Bwog-wisdom’s back: Carolyn Ruvkun, former creative editor and provider of good feelings, both on Bwog and in general.
Name, Hometown, School: Carolyn Ruvkun, NYC, Columbia College
Claim to Fame? Nightline, Puppy Coalition, green flags, Bwog tags.
Where are you going? Home to cuddle with my dog, play the piano, and
procrastinate from becoming a real person reflect. I need some chill time that’s not just confined to scattered guilty hours between various commitments crowding my planner. That’s all been very exciting and productive, but now it’s time to process.
And maybe I’ll eventually start a Jewish food truck called Knish & Tell.
Three things you learned at Columbia:
- 1. I’ve come to respect my parents so much more professionally, but I’ve also seen their emotional vulnerabilities in ways I didn’t recognize when I lived with them. Some of my most important conversations over the past four years have been with people in my family who have divulged their own struggles. Caring for and comforting your elders can seem like a jarring inversion of some natural order. But these difficult moments have made my family relationships feel more reciprocal and real. In short, call your bubbe.
- 2. Sit in the front row, so you won’t be distracted by the ridiculousness that appears on other people’s computer screens. I once witnessed a girl ordering a Vajazzling kit during lecture. She pulled out her credit card and everything.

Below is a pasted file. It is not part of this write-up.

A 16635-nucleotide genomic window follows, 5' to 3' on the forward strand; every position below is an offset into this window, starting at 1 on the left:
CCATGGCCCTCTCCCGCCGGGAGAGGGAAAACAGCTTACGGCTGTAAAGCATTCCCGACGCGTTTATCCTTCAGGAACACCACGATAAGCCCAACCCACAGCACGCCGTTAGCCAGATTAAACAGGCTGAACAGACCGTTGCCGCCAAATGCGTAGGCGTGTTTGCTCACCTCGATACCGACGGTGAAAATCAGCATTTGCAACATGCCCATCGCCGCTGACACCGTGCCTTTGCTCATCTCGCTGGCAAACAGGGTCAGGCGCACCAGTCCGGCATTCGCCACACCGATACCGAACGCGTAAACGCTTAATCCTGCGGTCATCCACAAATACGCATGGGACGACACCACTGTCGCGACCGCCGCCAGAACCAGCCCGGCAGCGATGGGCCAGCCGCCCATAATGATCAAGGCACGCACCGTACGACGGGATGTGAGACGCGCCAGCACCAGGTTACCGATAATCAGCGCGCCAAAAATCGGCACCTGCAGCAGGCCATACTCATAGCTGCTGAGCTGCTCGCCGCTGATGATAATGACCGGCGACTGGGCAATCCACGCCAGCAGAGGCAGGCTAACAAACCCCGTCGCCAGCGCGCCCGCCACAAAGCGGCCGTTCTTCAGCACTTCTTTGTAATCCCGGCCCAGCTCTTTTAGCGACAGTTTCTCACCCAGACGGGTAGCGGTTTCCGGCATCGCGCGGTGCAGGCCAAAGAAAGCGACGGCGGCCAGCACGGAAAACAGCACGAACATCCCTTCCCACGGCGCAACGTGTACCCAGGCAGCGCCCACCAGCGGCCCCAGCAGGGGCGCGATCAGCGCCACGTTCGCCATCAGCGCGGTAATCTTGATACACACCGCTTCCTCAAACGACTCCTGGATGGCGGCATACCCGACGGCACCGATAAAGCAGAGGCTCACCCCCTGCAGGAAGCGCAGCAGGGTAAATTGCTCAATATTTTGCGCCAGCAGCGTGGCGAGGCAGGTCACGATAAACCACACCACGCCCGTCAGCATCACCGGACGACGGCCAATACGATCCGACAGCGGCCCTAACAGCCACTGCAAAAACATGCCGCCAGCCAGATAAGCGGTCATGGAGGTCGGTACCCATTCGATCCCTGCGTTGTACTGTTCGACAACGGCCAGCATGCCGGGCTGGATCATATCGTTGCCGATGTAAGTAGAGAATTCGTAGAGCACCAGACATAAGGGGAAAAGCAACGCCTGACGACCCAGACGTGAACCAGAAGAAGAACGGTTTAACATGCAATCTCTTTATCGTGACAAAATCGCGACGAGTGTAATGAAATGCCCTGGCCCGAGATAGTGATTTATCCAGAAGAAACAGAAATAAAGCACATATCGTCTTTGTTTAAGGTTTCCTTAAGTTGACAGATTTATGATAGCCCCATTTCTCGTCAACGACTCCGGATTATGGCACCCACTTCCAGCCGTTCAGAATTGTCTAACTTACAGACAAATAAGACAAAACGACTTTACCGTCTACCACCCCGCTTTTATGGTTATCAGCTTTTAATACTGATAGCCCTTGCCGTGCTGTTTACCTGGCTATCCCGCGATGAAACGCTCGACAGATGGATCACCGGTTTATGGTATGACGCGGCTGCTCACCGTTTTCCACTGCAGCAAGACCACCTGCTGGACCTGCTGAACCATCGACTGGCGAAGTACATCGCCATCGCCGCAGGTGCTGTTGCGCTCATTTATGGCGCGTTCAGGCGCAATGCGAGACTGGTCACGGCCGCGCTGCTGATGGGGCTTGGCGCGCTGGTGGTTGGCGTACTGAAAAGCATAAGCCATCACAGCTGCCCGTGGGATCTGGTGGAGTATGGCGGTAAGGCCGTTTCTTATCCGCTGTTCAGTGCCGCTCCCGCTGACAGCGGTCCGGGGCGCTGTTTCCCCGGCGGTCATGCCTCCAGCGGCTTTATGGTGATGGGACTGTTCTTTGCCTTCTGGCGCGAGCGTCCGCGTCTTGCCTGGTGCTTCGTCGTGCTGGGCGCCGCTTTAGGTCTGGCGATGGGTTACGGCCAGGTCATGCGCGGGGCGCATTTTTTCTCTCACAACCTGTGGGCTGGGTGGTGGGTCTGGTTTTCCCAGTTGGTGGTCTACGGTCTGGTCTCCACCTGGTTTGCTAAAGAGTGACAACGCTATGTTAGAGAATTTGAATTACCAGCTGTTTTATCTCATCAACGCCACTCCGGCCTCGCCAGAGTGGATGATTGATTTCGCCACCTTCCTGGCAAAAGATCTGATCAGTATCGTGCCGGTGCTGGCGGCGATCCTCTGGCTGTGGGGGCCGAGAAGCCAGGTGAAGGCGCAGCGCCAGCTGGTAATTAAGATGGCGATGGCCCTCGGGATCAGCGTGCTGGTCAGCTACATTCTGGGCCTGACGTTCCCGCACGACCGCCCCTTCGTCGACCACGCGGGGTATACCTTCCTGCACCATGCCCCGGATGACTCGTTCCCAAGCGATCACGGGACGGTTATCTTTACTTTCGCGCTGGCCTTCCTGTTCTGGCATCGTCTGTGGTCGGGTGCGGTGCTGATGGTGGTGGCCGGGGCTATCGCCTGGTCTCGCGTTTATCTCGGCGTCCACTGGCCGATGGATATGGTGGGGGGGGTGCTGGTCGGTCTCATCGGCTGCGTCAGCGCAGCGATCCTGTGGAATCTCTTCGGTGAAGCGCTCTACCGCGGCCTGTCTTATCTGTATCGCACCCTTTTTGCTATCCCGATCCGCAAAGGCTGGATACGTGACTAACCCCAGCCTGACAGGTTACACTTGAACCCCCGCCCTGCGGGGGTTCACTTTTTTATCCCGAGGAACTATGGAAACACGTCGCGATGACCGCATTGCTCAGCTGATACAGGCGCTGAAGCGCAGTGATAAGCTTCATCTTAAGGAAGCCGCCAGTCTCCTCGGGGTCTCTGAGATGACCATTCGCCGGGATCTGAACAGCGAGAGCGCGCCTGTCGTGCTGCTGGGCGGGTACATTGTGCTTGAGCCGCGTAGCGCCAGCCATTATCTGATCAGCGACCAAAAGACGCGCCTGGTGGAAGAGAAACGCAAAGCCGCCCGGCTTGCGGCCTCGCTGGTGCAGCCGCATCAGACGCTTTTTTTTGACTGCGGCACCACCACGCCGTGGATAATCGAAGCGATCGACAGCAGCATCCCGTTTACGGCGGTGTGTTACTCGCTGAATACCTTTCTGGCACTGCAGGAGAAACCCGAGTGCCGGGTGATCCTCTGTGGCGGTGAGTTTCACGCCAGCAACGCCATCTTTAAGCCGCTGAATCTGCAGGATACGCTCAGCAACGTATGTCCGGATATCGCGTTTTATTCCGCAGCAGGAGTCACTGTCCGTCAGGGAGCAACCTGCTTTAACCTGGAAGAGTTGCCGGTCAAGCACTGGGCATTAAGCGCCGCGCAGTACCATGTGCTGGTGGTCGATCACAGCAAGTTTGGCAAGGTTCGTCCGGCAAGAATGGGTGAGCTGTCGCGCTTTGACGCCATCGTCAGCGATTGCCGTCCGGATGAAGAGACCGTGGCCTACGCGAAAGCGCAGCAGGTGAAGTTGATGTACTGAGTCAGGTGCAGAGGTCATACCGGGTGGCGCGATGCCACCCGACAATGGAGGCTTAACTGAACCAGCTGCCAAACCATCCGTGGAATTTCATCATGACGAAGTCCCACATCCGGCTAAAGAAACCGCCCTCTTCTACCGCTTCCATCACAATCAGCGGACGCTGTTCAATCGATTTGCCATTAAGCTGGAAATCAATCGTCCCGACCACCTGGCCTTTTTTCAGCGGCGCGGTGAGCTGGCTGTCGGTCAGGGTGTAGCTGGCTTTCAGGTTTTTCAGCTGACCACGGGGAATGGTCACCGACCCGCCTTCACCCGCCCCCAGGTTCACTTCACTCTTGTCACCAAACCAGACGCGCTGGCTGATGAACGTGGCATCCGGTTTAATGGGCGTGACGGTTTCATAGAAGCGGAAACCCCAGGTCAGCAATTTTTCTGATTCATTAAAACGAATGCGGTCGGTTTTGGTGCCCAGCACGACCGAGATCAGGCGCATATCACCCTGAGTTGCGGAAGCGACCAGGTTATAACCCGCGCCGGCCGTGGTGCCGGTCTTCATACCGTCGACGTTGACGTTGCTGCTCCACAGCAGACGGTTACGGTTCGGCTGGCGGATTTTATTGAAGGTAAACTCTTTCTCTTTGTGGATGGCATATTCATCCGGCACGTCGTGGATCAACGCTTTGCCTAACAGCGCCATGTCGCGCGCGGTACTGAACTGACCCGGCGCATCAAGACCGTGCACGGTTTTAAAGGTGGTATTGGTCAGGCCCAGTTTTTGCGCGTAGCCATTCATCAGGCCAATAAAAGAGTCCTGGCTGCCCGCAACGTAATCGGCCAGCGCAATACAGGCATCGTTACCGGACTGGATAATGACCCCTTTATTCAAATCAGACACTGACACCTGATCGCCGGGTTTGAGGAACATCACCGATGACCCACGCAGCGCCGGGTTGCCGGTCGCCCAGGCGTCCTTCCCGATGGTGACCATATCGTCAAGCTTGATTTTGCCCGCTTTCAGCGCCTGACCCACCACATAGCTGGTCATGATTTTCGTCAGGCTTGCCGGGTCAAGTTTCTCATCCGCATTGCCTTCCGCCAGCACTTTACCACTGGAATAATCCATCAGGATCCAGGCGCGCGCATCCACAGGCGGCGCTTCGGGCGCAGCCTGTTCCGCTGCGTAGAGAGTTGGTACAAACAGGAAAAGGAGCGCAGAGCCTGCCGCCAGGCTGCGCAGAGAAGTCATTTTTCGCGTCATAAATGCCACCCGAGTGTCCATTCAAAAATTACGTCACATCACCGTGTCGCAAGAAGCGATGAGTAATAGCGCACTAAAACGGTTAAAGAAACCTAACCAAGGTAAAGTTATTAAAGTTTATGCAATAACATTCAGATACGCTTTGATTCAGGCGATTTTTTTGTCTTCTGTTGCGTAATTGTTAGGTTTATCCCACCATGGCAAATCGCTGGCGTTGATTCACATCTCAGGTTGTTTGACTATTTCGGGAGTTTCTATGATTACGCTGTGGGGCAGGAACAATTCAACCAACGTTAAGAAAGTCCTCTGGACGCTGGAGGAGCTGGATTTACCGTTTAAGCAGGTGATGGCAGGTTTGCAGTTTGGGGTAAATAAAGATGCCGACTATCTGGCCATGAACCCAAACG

- 3. If you turn on Netflix subtitles, you can understand the words while eating pretzels.
Back in my day…I thought I knew a lot more than I really did. But the more I learned, the more I realized how little I know. I’m leaving Columbia with few answers but better questions. Get comfortable feeling uncomfortable. After all, college shouldn’t validate your existing knowledge but put it in perspective.
Also, I went to H&H every Sunday morning for the best bagels in New York, crossing signs had words instead of pictures, hashtags and gifs didn’t exist, and seniors seemed very old.
Justify your existence in 30 words or fewer: I can’t, really. When I was 5, I asked my Mom if I was just a Barbie in someone else’s Dream House, so this redeeming an authentic existence thing has been plaguing me for a while.
Write a CU Admirers post to anyone or anything at Columbia: Nightline, thank you for teaching me how to listen and for making me feel heard. My most rewarding and devastating moments have happened on calls: the satisfaction of having a stranger on the other side of the line tell you they feel better, and the fear of not being able to help as much as I wish I could’ve. Callers, thank you for your courage. It’s heartbreaking to hear how isolated people feel in their struggles when usually I’ve talked to someone else who has gone through the exact same thing. Please know you deserve to feel awesome.
Honorable mensch-en to my Bayit family.
Would you rather give up oral sex or cheese? Depends on the consistency.
One thing to do before graduating: Stress can offer the necessary urgency to get shit done—you get gutsy when you’ve got your feet to the fire. Still, in excess it can be crippling. Some much wiser Nightline peeps taught me a trick to prepare yourself for those moments: dog-ear book passages you find uplifting, bookmark videos that make you laugh, or create a playlist of songs that make you wanna bust a move, so when self-doubt strikes you’ve already created a safety net. It’s valuable to reach out to others, but it’s crucial to find ways to support yourself. Give yourself routines, whether that means going to a weekly religious service, strumming your ukulele or folding your laundry like an adult. The clothes get wrinkled otherwise.
Any regrets? I regret that time I slid down the Butler banister and then smashed into a grad student carrying a stack of unstapled papers.